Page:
Analysis

Saga of How Wealthy Israeli Real Estate Investors Got Tax Exemption

'Betterment tax grants' – that's the government's euphemism for what in practice is an exemption for the first nine months of the year from betterment taxes.

A home in pricey German Colony, Jerusalem.
Tomer Appelbaum

The state budget for the current year includes a rather peculiar provision. Although the budget as a whole covers all of 2017 and 2018, this provision appears only for 2017. Actually it only runs until the end of September of this year and provides a government outlay of 300 million shekels ($80 million). That’s the figure that the Finance Ministry’s budget division attached to it as the cost of “betterment tax grants.” That’s the euphemism that the government gave to what in practice is an exemption for the first nine months of the year from betterment taxes.

It’s being made available to sellers of homes bought for investment. More precision is in order, however, because technically of course, it can’t be called a tax exemption. Investors who sell residential investment properties actually do pay the betterment tax, but the government then refunds the tax payment as a grant. That makes it a grant, even though from the perspective of the investors, it’s all the same. The taxes that they would have expected to shell out ultimately stay in their bank accounts.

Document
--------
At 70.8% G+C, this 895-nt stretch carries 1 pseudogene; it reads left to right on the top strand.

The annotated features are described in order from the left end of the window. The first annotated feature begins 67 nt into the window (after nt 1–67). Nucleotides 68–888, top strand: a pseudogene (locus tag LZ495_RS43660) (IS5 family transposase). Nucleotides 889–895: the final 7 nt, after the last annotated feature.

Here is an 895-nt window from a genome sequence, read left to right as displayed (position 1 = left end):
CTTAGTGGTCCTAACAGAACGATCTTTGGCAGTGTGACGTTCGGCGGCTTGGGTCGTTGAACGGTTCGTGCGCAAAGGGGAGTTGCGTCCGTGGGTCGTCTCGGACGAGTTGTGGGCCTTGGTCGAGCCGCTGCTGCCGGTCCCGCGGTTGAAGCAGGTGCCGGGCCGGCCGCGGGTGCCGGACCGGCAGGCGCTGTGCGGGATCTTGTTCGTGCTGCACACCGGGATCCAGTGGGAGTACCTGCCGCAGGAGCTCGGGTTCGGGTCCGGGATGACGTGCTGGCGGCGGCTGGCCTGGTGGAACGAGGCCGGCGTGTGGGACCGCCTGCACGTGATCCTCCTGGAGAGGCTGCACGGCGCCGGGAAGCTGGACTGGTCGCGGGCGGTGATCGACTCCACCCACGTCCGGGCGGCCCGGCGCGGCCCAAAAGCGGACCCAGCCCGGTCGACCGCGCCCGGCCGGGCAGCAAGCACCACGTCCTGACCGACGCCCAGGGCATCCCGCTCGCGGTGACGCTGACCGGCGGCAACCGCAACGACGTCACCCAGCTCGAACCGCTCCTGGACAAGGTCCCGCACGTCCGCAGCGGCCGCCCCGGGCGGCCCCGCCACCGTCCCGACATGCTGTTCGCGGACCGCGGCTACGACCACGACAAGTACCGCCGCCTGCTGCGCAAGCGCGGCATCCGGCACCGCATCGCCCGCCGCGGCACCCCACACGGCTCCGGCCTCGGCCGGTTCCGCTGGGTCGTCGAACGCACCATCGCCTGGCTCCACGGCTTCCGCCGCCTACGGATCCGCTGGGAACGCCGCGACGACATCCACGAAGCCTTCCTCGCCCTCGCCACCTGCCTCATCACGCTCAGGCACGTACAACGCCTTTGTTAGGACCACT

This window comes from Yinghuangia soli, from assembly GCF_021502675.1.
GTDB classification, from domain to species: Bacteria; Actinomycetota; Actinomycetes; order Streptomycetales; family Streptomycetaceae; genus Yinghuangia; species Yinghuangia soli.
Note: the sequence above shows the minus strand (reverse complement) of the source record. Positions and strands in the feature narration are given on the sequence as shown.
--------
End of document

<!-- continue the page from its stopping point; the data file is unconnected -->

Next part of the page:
Secondly, we need to be more exacting when it comes to the term “investor,” because it is not the owner of just any residential property that is entitled to enjoy the benefit, whether you call it a grant or an exemption. The generous benefit from the government is only available to those who own two or more homes for investment (meaning two in addition to the residence in which they live).

Thirdly, in fairness, it should be noted that the exemption or grant is not for the full amount of the tax. There is a ceiling of 85,000 shekels in the tax savings. Since the tax rate on the betterment tax is 25% of the value of the appreciation (meaning the profit) on the home, the exemption provides a full tax savings on those whose profit on the sale is no more than 340,000 shekels.

The major increases in the cost of housing over the past decade in Israel have been grist of the country’s media outlets on a regular basis. The issue also spawned the social justice protests of the summer of 2011 that brought Israelis onto the street in their masses. On the surface, after a decade in which the average cost of housing more than doubled, one would expect that a considerable portion of residential investment properties in Israel would therefore exceed the 340,000 shekels profit threshold, meaning that owners who sell in the first nine months of this year would not enjoy a full exemption in the betterment tax.

But things are not what one would expect on that score either. The betterment tax only began to be collected in 2014 and the tax is only levied on the appreciation of the value of the home beginning that year. It’s calculated on a pro-rata basis over the period in which the seller owned the property.